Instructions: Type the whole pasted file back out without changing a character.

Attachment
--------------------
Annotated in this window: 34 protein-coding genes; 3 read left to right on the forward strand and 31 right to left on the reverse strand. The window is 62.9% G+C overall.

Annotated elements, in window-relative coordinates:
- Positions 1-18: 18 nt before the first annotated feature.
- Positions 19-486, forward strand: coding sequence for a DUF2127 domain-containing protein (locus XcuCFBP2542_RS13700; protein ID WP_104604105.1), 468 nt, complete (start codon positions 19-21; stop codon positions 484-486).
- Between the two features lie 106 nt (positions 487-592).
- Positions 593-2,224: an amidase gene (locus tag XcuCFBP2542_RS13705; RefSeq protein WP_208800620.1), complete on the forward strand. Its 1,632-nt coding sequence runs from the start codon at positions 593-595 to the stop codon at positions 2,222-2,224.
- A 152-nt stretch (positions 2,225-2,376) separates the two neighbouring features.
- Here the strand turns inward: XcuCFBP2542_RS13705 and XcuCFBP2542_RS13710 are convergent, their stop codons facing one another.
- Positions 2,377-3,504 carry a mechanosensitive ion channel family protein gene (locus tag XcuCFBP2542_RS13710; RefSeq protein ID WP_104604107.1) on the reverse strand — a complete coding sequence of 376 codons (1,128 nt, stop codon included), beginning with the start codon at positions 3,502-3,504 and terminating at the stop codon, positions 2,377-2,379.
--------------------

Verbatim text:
Annotated in this window: 34 protein-coding genes; 3 read left to right on the forward strand and 31 right to left on the reverse strand. The window is 62.9% G+C overall.

Annotated elements, in window-relative coordinates:
- Positions 1-18: 18 nt before the first annotated feature.
- Positions 19-486, forward strand: coding sequence for a DUF2127 domain-containing protein (locus XcuCFBP2542_RS13700; protein ID WP_104604105.1), 468 nt, complete (start codon positions 19-21; stop codon positions 484-486).
- Between the two features lie 106 nt (positions 487-592).
- Positions 593-2,224: an amidase gene (locus tag XcuCFBP2542_RS13705; RefSeq protein WP_208800620.1), complete on the forward strand. Its 1,632-nt coding sequence runs from the start codon at positions 593-595 to the stop codon at positions 2,222-2,224.
- A 152-nt stretch (positions 2,225-2,376) separates the two neighbouring features.
- Here the strand turns inward: XcuCFBP2542_RS13705 and XcuCFBP2542_RS13710 are convergent, their stop codons facing one another.
- Positions 2,377-3,504 carry a mechanosensitive ion channel family protein gene (locus tag XcuCFBP2542_RS13710; RefSeq protein ID WP_104604107.1) on the reverse strand — a complete coding sequence of 376 codons (1,128 nt, stop codon included), beginning with the start codon at positions 3,502-3,504 and terminating at the stop codon, positions 2,377-2,379.